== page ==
Managing director of AO Business Anthony Sant talks about upcoming changes to appliance recycling and how retailers will be expected to play their part
The government has big plans for protecting the environment and expects business and industry to play a key role.
A slew of legislation and regulatory changes are set to come in over the next few years.
Most importantly for the sector are rules that will impact on how it deals with old kitchen appliances removed during refurbishment.
To date, these appliances have frequently fallen through the gap when it comes to being recycled responsibly.
We know from working in the sector that, often, the old appliances removed are left in skips on driveways, which are targeted by unscrupulous scrap metal dealers.
Yes, there is value in old appliances when they don’t have to deal with the hazardous components correctly, but the valuable components have to be removed responsibly or the environment suffers.
Only regulated recycling plants are legally allowed to carry out this work.
The Government wants to close this gap and put changes in place to collect all the old appliances for responsible recycling.
How does it want to do it? By making all retailers of electrical appliances, including kitchen retailers and suppliers, responsible for collecting and ensuring responsible recycling of any electrical appliance removed from a home when fitting new appliances as part of a kitchen installation.
This is known as Extended Producer Responsibility. The Government wants to increase the recycling levels of old kitchen appliances and cut the number of appliances being illegally disposed of.
If a fridge, for example, is not recycled correctly, harmful gases escape into the environment. Regulations to manage how old appliances are recycled have been in place for more than 15 years.
These latest changes to the regulations, due to come in the next two to three years, will see the responsibility put in your lap.
The regulations are still under review, but the change will likely mean old appliances can no longer be left for removal by the homeowners, local authorities or third parties.
These changes will not just impact on the kitchen sector, all suppliers of electrical appliances, big and small, will have to take more responsibility for recycling.
The changes coming from Government will, of course, impact on us as a business. In particular, the way we collect and recycle old appliances. But we are not starting from scratch and have been preparing for the anticipated changes for several years.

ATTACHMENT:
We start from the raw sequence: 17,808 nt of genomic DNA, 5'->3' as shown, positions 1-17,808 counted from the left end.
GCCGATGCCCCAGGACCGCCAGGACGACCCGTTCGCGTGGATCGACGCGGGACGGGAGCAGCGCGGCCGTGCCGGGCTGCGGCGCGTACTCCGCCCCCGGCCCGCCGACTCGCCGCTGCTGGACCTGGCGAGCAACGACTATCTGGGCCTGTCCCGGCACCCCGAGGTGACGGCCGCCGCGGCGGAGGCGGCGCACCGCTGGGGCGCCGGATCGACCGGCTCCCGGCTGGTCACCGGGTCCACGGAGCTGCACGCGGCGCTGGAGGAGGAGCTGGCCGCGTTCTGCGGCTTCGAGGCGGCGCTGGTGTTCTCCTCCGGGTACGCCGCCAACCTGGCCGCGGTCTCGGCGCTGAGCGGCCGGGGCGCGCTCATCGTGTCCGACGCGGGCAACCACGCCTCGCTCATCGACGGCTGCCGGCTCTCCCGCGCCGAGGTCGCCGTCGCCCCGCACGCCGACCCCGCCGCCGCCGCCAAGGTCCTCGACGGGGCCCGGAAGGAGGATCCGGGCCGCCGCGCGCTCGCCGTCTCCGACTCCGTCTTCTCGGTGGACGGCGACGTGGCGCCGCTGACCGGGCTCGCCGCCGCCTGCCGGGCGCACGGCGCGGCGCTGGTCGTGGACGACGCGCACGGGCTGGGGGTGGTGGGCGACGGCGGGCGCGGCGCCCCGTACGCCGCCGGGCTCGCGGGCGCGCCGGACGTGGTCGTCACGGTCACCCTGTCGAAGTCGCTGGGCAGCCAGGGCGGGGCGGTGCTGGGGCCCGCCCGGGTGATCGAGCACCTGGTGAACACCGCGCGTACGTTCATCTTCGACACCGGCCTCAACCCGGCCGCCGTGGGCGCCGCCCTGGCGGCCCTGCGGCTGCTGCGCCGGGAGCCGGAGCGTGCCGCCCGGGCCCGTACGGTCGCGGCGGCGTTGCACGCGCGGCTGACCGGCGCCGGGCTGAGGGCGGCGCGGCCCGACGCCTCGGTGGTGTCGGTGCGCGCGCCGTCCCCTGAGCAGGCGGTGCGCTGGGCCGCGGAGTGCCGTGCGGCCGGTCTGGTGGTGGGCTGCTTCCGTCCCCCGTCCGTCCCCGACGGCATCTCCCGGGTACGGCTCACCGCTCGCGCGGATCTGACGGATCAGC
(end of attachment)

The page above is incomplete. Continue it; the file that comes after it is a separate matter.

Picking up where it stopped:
As a responsible retailer, we collect the old appliances from customers when delivering a new one through our own logistics network.
However, we are unusual in that four years ago we took the bold step of opening our own fridge and large appliance recycling plant.
Why did we do this? For us, it has been about doing the right thing and, through responsible recycling, we have now recycled around two million fridges.
We know from our experience of operating within the existing rules and regulations that the sector cannot adapt to these changes overnight and will need to spend time preparing.
We are now working with our customers and trade bodies to see how we can share our knowledge and experience to minimise the impact of the likely changes.
Changes are coming down the track. The Government is set to carry out a consultation on the regulations later this year.
The exact changes have not been finalised, but all the indicators point to the Government putting the responsibility for old appliances firmly at the door of those supplying them.
And why is there so much focus on this sector of the market?
It’s not surprising really, every day the legislators see skips with appliances in or next to them, at risk of being disposed of incorrectly.
There are regular posts on social media showing this happening.
It’s a very clear problem that needs to be solved and putting the responsibility with the retailer solves this in ‘one-fell swoop’.
We have all learnt to be nimble and adapt to rapid change. We now have the benefit of time with these changes, so I would use it wisely – prepare, prepare and prepare again.